The influenza D virus (IDV) was first discovered in Oklahoma, United States, in 2011. While the primary reservoir is determined to be cattle, IDV is transmitted to other animals, such as ferrets, mice, and swine. A survey conducted in the U.S. and Canada in 2011 revealed a 1.3 percent seroprevalence of IDV among the human population. However, IDV and IDV antibodies in humans have also been detected in China, Malaysia, and some countries in Europe and western Africa. Experimentally, it has been shown that IDV can infect a variety of human cell types, including human alveolar epithelial cells, raising concern about its zoonotic potential as the virus evolves. [Virulence]

Assessing public and private sector employers’ approach to HIV in Tanzania. 

A quantitative study was conducted in Mwanza City, Tanzania, in 2017 to understand how private and public sector employers addressed the issue of HIV in their organizations. Most employers believed HIV was not an issue for them, and generally, HIV was viewed as a personal issue. The greatest distinction between public and private sector employers’ approaches was in their formal HIV policies; while all participating public sector employers reported having formal HIV policies, only a few private sector employers had one. The authors identified cases of employees losing access to work due to not participating in compulsory HIV testing, highlighting that workplace programs cannot substitute investments in public health systems. [PLOS Global Public Health]

How Malaysia bolstered their health system in response to monkeypox.

The World Health Organization declared monkeypox a Public Health Emergency of International Concern on July 23, 2022. The current five-point framework to tackle infectious disease threats in Malaysia has rendered their health system proactive and responsive to any potential outbreak, including monkeypox. Early detection and intervention, adequate testing capacity, effective treatment, cluster management, and public education have all been critical to Malaysia’s monkeypox strategy, particularly through the country’s ability to empower individuals and communities. [Tropical Medicine and Health]

New research explores the neuronal mechanisms of cerebral malaria pathology.

Cerebral malaria (CM) has a high mortality rate and is one of the leading causes of malaria deaths. Moreover, survivors of CM often experience long-term symptoms that linger despite the absence of infection. Researchers explored the possible pathological mechanisms by which CM causes gross physiological changes across the brain using results from epidemiological, postmortem, and animal studies. The eventual breakdown of endothelial cells in the blood-brain barrier (BBB) was found to be the major contributor to inflammation and gross neuronal dysfunction associated with CM pathology; however, host and parasite genetics, transmission intensity, and the host’s immune profile may also be involved. [PLOS Pathogens]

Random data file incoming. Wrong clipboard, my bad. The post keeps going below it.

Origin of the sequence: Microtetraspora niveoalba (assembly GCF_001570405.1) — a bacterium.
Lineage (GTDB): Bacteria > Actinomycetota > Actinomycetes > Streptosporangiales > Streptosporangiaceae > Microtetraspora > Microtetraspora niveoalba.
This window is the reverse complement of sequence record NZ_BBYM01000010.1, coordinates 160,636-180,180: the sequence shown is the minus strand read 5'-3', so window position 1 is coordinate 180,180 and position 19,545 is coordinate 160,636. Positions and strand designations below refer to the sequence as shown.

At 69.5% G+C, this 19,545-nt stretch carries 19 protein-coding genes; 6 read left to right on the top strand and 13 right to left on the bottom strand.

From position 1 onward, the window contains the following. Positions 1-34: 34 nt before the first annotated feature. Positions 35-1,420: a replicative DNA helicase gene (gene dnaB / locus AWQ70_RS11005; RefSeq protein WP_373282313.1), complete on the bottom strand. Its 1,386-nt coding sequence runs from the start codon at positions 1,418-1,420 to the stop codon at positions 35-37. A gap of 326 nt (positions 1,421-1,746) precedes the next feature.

Introduction of a new approach to examining mosquitoes’ last blood meals.

An innovative approach to analyzing parasitic mosquitoes’ last blood meals was developed to inform evidence of past infections in humans or animal hosts. Scientists in Australia trapped tens of thousands of mosquitoes between 2021 and 2022 and tested blood samples for antibodies (derived from the host) that bind to the Ross River virus, a mosquito-borne virus endemic in the region. Preliminary results showed that more than half of the mosquitoes had fed on humans and that over half of the hosts had antibodies against the Ross River virus. This method could be used to aid the early detection of other zoonotic diseases, such as Ebola and SARS-CoV-2. [Nature]

Chikungunya represents a rising global health threat.

Chikungunya is a mosquito-borne viral infection that causes joint and muscle pains, and sometimes persistent arthritis and arthralgias. First recognized in modern-day Tanzania in 1952, it has spread across continents over the past two decades. While chikungunya cannot be transmitted between humans (except maternal-child transmission), the mosquitoes that transmit the virus are typically aggressive and can cause clusters of infections within households. Chikungunya is often mistaken and misdiagnosed as dengue and even Zika virus due to their overlapping clinical manifestations. No antiviral treatment or vaccine against chikungunya is currently available; however, many vaccine and therapeutic candidates are in active development. [Current Infectious Disease Report]


Image from Canva.